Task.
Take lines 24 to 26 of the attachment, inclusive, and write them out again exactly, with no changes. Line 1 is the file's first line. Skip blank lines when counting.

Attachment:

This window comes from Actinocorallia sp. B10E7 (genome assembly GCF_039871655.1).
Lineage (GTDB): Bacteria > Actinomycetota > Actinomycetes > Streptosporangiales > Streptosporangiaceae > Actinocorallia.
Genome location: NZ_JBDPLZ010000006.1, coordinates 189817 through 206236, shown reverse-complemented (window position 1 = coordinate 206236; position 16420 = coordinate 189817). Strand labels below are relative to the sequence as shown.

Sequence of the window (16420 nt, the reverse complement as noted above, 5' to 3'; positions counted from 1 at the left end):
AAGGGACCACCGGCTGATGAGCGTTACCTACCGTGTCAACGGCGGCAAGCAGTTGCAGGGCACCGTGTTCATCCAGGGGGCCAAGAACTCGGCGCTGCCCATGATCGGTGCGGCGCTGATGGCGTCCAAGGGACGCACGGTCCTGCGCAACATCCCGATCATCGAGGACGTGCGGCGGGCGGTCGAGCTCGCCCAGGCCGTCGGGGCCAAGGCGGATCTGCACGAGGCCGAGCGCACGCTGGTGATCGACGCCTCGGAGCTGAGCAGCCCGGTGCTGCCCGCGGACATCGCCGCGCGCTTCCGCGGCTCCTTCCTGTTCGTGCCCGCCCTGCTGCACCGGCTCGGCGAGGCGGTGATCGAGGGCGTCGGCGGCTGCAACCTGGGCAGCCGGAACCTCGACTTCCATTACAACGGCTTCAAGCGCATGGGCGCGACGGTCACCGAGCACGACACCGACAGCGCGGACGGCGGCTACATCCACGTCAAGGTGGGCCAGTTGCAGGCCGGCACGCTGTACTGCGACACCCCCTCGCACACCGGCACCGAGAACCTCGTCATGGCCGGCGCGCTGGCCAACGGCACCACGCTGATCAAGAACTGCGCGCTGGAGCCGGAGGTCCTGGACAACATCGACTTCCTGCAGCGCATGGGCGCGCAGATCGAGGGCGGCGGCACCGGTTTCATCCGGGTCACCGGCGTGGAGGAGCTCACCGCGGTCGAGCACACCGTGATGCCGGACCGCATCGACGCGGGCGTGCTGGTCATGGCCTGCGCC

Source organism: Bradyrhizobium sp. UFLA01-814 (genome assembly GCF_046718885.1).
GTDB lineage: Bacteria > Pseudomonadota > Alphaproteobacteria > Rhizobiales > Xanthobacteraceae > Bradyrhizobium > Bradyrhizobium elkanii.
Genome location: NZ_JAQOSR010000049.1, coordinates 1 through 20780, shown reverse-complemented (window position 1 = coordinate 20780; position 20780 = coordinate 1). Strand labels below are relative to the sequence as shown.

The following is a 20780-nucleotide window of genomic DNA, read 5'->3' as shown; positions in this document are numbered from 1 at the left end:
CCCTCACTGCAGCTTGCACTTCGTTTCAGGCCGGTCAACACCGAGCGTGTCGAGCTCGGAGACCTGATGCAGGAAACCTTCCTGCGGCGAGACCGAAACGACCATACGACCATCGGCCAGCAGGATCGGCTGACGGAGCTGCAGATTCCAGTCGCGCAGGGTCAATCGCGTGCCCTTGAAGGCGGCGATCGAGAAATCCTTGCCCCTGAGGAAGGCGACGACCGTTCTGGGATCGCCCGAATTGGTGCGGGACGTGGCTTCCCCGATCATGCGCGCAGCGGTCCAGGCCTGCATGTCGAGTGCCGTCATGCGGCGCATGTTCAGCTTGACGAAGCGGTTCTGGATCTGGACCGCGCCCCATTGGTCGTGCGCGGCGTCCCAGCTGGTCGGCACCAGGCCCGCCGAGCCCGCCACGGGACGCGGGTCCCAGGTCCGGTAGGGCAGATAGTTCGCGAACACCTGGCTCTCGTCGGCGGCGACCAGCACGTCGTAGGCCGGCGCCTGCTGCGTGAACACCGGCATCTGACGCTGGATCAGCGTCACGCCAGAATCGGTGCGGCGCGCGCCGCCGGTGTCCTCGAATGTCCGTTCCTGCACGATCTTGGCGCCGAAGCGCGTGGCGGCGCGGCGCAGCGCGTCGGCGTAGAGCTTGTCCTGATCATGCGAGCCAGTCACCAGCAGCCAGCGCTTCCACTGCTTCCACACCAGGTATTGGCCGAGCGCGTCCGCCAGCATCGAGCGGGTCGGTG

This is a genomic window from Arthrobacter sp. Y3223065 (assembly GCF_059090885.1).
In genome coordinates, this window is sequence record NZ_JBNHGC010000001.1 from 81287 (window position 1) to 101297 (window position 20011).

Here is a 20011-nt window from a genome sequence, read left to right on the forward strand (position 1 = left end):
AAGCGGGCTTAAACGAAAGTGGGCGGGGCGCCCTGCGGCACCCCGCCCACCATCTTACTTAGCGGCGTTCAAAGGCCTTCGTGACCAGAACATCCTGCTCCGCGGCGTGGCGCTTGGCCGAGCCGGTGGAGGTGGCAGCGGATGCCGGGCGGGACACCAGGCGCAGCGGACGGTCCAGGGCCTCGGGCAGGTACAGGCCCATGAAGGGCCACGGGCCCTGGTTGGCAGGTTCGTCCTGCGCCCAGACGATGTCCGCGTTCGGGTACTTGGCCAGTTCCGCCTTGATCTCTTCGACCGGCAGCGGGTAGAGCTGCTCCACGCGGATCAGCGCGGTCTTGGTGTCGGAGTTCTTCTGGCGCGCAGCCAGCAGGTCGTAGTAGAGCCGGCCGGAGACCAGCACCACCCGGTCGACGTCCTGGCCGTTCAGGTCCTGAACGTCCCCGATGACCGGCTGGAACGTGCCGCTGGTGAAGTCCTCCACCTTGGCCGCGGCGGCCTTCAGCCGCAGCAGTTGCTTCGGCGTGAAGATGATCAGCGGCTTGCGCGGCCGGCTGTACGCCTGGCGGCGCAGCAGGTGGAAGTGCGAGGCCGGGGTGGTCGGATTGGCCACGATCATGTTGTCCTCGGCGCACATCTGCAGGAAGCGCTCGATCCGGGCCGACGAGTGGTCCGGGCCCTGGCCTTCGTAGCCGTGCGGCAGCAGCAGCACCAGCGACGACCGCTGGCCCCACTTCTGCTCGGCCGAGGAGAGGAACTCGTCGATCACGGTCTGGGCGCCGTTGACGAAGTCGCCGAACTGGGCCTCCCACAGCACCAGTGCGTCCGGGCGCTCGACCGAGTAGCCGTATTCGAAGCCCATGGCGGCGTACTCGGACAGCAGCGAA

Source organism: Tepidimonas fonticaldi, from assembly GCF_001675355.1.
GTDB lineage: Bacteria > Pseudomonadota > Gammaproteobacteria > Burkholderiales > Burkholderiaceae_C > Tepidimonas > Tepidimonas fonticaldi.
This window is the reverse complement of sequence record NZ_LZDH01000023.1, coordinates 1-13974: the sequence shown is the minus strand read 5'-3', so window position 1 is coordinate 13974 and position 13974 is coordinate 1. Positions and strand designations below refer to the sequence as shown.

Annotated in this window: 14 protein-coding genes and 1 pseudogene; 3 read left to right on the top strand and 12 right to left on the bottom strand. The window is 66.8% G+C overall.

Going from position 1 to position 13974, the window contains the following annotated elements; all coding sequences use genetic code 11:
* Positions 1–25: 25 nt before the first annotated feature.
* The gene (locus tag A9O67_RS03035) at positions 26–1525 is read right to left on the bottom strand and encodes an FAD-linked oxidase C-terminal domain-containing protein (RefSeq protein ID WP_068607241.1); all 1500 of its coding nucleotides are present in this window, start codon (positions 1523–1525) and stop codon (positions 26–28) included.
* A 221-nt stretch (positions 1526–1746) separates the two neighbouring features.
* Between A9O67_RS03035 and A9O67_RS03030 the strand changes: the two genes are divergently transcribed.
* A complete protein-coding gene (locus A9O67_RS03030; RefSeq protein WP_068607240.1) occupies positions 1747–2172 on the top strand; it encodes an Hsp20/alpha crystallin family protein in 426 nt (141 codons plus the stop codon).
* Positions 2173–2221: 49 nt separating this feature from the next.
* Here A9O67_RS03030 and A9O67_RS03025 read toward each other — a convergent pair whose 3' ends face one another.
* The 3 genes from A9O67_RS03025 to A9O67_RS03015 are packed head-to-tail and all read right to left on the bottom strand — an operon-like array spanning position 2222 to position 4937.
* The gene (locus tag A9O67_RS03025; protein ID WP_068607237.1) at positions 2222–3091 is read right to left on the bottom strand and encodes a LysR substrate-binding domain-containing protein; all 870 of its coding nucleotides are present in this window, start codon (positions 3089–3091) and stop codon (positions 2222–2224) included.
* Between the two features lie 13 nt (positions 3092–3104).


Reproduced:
* A complete protein-coding gene (locus A9O67_RS03030; RefSeq protein WP_068607240.1) occupies positions 1747–2172 on the top strand; it encodes an Hsp20/alpha crystallin family protein in 426 nt (141 codons plus the stop codon).
* Positions 2173–2221: 49 nt separating this feature from the next.
* Here A9O67_RS03030 and A9O67_RS03025 read toward each other — a convergent pair whose 3' ends face one another.